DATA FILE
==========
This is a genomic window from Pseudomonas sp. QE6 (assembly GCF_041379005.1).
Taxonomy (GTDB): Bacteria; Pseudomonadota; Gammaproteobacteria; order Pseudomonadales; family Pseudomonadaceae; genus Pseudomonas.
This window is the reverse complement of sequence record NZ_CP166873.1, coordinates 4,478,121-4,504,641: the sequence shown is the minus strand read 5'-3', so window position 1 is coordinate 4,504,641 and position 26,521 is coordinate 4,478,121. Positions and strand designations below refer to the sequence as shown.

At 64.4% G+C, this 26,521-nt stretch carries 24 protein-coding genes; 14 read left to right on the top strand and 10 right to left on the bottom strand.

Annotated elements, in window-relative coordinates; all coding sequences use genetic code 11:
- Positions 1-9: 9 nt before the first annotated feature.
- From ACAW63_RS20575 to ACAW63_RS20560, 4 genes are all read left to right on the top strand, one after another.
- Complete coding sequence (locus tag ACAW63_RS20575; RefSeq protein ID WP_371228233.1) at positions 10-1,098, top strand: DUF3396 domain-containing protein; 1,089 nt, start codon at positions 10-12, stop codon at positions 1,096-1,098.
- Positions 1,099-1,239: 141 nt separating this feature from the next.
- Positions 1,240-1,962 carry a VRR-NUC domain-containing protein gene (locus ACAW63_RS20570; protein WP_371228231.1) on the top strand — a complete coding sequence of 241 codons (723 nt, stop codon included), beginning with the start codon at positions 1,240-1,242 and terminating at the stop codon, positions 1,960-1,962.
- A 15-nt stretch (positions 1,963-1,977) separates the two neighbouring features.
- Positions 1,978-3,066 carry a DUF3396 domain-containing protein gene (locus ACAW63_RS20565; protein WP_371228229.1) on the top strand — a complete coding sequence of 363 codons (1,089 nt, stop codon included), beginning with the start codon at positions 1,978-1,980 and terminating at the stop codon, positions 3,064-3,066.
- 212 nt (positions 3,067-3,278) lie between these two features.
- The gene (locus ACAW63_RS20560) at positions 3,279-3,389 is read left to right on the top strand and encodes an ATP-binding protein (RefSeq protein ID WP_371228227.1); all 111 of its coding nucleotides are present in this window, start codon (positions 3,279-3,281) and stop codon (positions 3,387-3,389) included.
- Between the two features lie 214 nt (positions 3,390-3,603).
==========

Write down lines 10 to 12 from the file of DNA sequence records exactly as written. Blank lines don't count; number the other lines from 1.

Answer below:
- Positions 1,240-1,962 carry a VRR-NUC domain-containing protein gene (locus ACAW63_RS20570; protein WP_371228231.1) on the top strand — a complete coding sequence of 241 codons (723 nt, stop codon included), beginning with the start codon at positions 1,240-1,242 and terminating at the stop codon, positions 1,960-1,962.
- A 15-nt stretch (positions 1,963-1,977) separates the two neighbouring features.
- Positions 1,978-3,066 carry a DUF3396 domain-containing protein gene (locus ACAW63_RS20565; protein WP_371228229.1) on the top strand — a complete coding sequence of 363 codons (1,089 nt, stop codon included), beginning with the start codon at positions 1,978-1,980 and terminating at the stop codon, positions 3,064-3,066.